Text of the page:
The Sacred Bird motif is prominent throughout all America. The bird costumes, feathers and headdresses worn by priests and medicine men in all Ancient American cultures may have been a representation of the power of the priesthood of God, which they held, or thought they held, or imitated. It may all have originated from the drawing of Abraham.
Moses provided the symbol of Jesus Christ as a serpent. After Christ’s coming to America, the combination symbol of the Feathered Serpent is the perfect symbolic representation of the union of the spirit of Jehovah with the body of Jesus Christ.
Birds are used in multiple iconographies from widely different locations. It is hardly surprising as there are birds all over the world. The presence of a bird image in one culture is more likely to be independent unless there are some very detailed correlations (including contexts).
I am on record (and probably repeat to everyone else’s boredom) that the feathered serpent imagery has absolutely nothing to do with Christ’s appearance in the Americas. This isn’t the place to repeat the evidence, but the only evidence that makes it appear likely comes from distorted post-Conquest Spanish writers–and their writings are typically distorted just a little more to make the connection to Christ rather than to St. Thomas (their chosen explanation for what they saw as correlations to Christianity).
I believe that the scripture in Matthew 10:16 affirms that in Christ’s own words he establishes the bird/serpent motif throughout the world, not just the Americas. He was speaking at the time to His disciples in the Old World. He would present the same idea to His disciples in the New World, of course, because He is unchangeable. I find the “Feathered Serpent” motif a logical interpretation for people that relied on oral traditions as the original idea devolved from the gentle Dove and wise Serpent from Matthew 10:16. Actually, the Serpent was a type for the Christ-Healer in the desert as the Children of Israel were bitten by the fiery serpents, and only survived as they looked to the symbol of the serpent on the staff. There is precedent in the Old and New Worlds for both the Serpent and the Dove. This motif is found in ancient China as well.
A thought regarding the symbolism of the Serpent on the Pole:
Since Genesis the serpent has generally represented Satan. So why did the Lord command Moses use the serpent to represent Christ? I would suggest that just as it was the venom from the serpents that was killing the Israelites, it is the venom from Satan, or sin, that is killing us all. Christ took all of that sin upon himself in the Garden of Gethsemane and on the cross. I believe that the serpent on the pole represents the body of Christ on the cross, laden with all of the sins of the world.
I’m sure that you understand that you are giving your personal reading of the scriptures. It is a way to read them. However, it is a reading that imposes a more complex theological meaning on the simpler imagery of the Nechushtan. Reading it as Christ is possible backwards, but it was an image that could not have informed the Israelites. They had to find meaning in it rather immediately, and it couldn’t be what you are suggesting.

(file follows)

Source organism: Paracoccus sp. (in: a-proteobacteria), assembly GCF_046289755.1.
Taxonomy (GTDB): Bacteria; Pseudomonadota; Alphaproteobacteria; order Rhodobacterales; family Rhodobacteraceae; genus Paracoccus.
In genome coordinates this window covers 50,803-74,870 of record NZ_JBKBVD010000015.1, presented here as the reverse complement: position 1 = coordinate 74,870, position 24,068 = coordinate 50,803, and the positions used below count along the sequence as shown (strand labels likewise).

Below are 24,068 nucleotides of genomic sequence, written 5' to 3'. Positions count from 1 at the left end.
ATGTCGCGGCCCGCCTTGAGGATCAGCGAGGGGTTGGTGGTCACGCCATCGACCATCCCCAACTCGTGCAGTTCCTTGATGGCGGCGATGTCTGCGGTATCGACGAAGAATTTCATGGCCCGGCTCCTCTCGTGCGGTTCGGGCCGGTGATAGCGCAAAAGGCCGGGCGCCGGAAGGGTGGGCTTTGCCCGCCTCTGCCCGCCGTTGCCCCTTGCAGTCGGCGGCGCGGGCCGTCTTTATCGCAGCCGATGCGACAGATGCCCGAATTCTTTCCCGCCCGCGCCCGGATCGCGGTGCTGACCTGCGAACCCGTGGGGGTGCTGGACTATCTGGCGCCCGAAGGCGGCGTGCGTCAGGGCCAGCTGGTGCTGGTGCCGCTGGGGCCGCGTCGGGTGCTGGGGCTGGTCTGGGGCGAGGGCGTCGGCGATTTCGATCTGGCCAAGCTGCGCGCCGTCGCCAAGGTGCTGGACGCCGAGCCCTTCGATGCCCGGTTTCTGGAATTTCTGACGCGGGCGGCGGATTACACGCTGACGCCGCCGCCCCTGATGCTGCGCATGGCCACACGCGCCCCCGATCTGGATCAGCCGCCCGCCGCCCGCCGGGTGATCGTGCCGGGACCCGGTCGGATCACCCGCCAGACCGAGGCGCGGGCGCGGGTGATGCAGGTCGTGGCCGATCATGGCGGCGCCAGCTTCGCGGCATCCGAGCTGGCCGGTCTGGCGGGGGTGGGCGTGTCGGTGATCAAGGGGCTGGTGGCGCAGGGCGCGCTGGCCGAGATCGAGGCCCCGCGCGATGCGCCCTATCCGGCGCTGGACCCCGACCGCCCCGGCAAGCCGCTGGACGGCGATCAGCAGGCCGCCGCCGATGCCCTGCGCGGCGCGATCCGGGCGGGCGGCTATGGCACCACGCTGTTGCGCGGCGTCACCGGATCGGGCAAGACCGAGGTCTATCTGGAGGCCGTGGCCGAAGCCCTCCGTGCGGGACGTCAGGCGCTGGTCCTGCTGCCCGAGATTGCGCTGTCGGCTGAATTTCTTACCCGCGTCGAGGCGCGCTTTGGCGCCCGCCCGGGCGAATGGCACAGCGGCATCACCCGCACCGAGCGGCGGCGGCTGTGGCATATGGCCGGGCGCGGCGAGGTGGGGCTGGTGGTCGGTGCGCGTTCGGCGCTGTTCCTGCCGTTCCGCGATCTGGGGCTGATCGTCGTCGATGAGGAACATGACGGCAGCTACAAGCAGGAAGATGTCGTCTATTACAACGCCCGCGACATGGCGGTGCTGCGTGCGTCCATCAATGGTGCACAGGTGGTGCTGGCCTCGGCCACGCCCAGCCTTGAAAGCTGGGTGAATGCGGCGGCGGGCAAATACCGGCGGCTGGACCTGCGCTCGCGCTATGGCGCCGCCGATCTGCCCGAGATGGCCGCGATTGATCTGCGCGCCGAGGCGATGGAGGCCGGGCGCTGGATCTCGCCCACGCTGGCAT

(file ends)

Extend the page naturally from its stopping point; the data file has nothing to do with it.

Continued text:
There is nothing wrong with reading the scriptures and applying them to our world, but using our world to assume ancient history is not effective.
Christ laden with out sins on the cross is a modern idea? You don’t think Moses understood that? I think it was taught to Adam.
Reading the Nechushtan as Christ is not a personal, nor a modern interpretation. This interpretation comes from Nephi (2 Nephi 25:20), Helaman (8:14-15), Nephi son of Helaman (Alma 33:18-22), and Jesus Christ Himself when he said:
“And as Moses lifted up the serpent in the wilderness, even so must the Son of man be lifted up: That whosoever believeth in him should not perish, but have eternal life.” (John 3:14-15)
Theodore, it is a question of reading. I understand the way you are reading those verses (though it is a bit strained in the case of 2 Ne. 25:20).
There are two aspects of the brazen serpent that are interesting. The first is the simple nature of the command “look and live.” The was an easily transferable lesson to the Atoning Messiah as one to whom one might also look for a remission of sin.
The second is the fact that the brazen serpent was lifted up. That is emphasized in John. In John, the lifting is emphasized and the looking is assumed. In the Book of Mormon the lifting up doesn’t become part of the symbolism as it does in John. That difference is interesting and appropriate for the different circumstances.
Of course modern readers are familiar with John and impose both images as symbolic readings for the Nephite scripture.
The fact that “there are birds everywhere” does not explain the unique similarities between the Abraham’s symbolic depiction of Jehovah and the Poverty Point Bird Carving and its sacredness.
Thanks for your comments here, Theodore, Brant, and Victoria.
There are certainly some interesting parallels between the bird imagery I have discussed here and the examples you mention from North America.
I tend to trust Bro. Gardner on these topics, as he knows much more about it than I do, but your points are certainly interesting.
Isn’t that image from one of the Slavonic texts of the Apocalypse of Abraham.
Yes, David, it is an image from the Apocalypse of Abraham as found in the Codex Sylvester. Jeffrey Bradshaw took a photo of the actual codex, I believe.